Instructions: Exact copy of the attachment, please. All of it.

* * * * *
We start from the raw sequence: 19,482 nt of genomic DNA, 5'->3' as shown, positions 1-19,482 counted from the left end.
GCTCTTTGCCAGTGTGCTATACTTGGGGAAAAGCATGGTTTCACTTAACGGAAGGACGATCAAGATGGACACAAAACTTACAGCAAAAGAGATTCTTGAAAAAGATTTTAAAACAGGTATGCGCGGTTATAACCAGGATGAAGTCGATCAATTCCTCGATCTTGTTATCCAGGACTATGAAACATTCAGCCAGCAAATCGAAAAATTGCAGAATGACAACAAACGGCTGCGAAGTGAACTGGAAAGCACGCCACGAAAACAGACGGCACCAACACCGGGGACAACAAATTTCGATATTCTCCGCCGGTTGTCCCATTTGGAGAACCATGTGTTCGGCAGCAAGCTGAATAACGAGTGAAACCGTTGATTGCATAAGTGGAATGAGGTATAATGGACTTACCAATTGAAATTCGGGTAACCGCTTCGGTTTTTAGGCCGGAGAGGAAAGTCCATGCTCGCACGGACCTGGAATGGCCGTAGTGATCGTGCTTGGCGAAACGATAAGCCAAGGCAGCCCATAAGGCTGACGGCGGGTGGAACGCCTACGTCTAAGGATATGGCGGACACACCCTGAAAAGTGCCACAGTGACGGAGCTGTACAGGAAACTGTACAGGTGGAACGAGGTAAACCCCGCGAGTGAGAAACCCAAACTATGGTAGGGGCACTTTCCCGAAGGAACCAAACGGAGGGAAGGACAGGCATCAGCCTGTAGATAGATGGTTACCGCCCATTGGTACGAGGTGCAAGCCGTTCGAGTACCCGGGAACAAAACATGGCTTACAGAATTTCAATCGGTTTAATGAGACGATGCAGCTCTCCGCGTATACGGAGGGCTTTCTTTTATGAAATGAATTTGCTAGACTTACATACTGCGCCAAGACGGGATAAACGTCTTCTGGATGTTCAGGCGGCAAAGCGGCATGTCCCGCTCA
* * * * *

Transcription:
We start from the raw sequence: 19,482 nt of genomic DNA, 5'->3' as shown, positions 1-19,482 counted from the left end.
GCTCTTTGCCAGTGTGCTATACTTGGGGAAAAGCATGGTTTCACTTAACGGAAGGACGATCAAGATGGACACAAAACTTACAGCAAAAGAGATTCTTGAAAAAGATTTTAAAACAGGTATGCGCGGTTATAACCAGGATGAAGTCGATCAATTCCTCGATCTTGTTATCCAGGACTATGAAACATTCAGCCAGCAAATCGAAAAATTGCAGAATGACAACAAACGGCTGCGAAGTGAACTGGAAAGCACGCCACGAAAACAGACGGCACCAACACCGGGGACAACAAATTTCGATATTCTCCGCCGGTTGTCCCATTTGGAGAACCATGTGTTCGGCAGCAAGCTGAATAACGAGTGAAACCGTTGATTGCATAAGTGGAATGAGGTATAATGGACTTACCAATTGAAATTCGGGTAACCGCTTCGGTTTTTAGGCCGGAGAGGAAAGTCCATGCTCGCACGGACCTGGAATGGCCGTAGTGATCGTGCTTGGCGAAACGATAAGCCAAGGCAGCCCATAAGGCTGACGGCGGGTGGAACGCCTACGTCTAAGGATATGGCGGACACACCCTGAAAAGTGCCACAGTGACGGAGCTGTACAGGAAACTGTACAGGTGGAACGAGGTAAACCCCGCGAGTGAGAAACCCAAACTATGGTAGGGGCACTTTCCCGAAGGAACCAAACGGAGGGAAGGACAGGCATCAGCCTGTAGATAGATGGTTACCGCCCATTGGTACGAGGTGCAAGCCGTTCGAGTACCCGGGAACAAAACATGGCTTACAGAATTTCAATCGGTTTAATGAGACGATGCAGCTCTCCGCGTATACGGAGGGCTTTCTTTTATGAAATGAATTTGCTAGACTTACATACTGCGCCAAGACGGGATAAACGTCTTCTGGATGTTCAGGCGGCAAAGCGGCATGTCCCGCTCA